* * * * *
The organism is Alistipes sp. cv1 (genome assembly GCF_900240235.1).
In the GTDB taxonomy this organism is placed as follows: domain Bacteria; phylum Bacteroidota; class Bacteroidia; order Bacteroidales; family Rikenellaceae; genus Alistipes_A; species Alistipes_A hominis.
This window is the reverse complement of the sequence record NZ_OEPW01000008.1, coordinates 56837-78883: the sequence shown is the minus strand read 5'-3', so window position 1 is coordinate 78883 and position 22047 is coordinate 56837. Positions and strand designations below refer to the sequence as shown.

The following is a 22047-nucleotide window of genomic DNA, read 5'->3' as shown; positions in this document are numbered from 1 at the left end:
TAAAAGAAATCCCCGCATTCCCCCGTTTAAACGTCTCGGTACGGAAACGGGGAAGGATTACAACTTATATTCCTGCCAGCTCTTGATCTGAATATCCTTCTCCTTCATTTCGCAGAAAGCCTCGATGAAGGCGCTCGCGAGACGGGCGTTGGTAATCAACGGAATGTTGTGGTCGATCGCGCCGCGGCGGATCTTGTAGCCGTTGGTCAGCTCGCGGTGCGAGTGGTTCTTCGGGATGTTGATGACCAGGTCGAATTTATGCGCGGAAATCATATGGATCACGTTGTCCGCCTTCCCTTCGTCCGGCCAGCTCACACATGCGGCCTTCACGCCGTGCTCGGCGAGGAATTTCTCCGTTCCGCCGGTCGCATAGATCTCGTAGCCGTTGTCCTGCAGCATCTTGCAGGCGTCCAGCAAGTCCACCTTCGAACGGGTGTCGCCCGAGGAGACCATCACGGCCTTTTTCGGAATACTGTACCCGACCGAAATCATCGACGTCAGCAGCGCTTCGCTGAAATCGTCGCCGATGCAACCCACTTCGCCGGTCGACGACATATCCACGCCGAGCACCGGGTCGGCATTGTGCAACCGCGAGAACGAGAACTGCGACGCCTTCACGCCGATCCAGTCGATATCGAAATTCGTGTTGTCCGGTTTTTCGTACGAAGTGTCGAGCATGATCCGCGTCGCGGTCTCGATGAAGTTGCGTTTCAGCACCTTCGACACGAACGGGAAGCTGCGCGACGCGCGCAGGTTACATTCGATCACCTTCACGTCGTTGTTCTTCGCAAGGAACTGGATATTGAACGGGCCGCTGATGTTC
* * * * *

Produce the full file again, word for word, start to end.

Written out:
The organism is Alistipes sp. cv1 (genome assembly GCF_900240235.1).
In the GTDB taxonomy this organism is placed as follows: domain Bacteria; phylum Bacteroidota; class Bacteroidia; order Bacteroidales; family Rikenellaceae; genus Alistipes_A; species Alistipes_A hominis.
This window is the reverse complement of the sequence record NZ_OEPW01000008.1, coordinates 56837-78883: the sequence shown is the minus strand read 5'-3', so window position 1 is coordinate 78883 and position 22047 is coordinate 56837. Positions and strand designations below refer to the sequence as shown.

The following is a 22047-nucleotide window of genomic DNA, read 5'->3' as shown; positions in this document are numbered from 1 at the left end:
TAAAAGAAATCCCCGCATTCCCCCGTTTAAACGTCTCGGTACGGAAACGGGGAAGGATTACAACTTATATTCCTGCCAGCTCTTGATCTGAATATCCTTCTCCTTCATTTCGCAGAAAGCCTCGATGAAGGCGCTCGCGAGACGGGCGTTGGTAATCAACGGAATGTTGTGGTCGATCGCGCCGCGGCGGATCTTGTAGCCGTTGGTCAGCTCGCGGTGCGAGTGGTTCTTCGGGATGTTGATGACCAGGTCGAATTTATGCGCGGAAATCATATGGATCACGTTGTCCGCCTTCCCTTCGTCCGGCCAGCTCACACATGCGGCCTTCACGCCGTGCTCGGCGAGGAATTTCTCCGTTCCGCCGGTCGCATAGATCTCGTAGCCGTTGTCCTGCAGCATCTTGCAGGCGTCCAGCAAGTCCACCTTCGAACGGGTGTCGCCCGAGGAGACCATCACGGCCTTTTTCGGAATACTGTACCCGACCGAAATCATCGACGTCAGCAGCGCTTCGCTGAAATCGTCGCCGATGCAACCCACTTCGCCGGTCGACGACATATCCACGCCGAGCACCGGGTCGGCATTGTGCAACCGCGAGAACGAGAACTGCGACGCCTTCACGCCGATCCAGTCGATATCGAAATTCGTGTTGTCCGGTTTTTCGTACGAAGTGTCGAGCATGATCCGCGTCGCGGTCTCGATGAAGTTGCGTTTCAGCACCTTCGACACGAACGGGAAGCTGCGCGACGCGCGCAGGTTACATTCGATCACCTTCACGTCGTTGTTCTTCGCAAGGAACTGGATATTGAACGGGCCGCTGATGTTC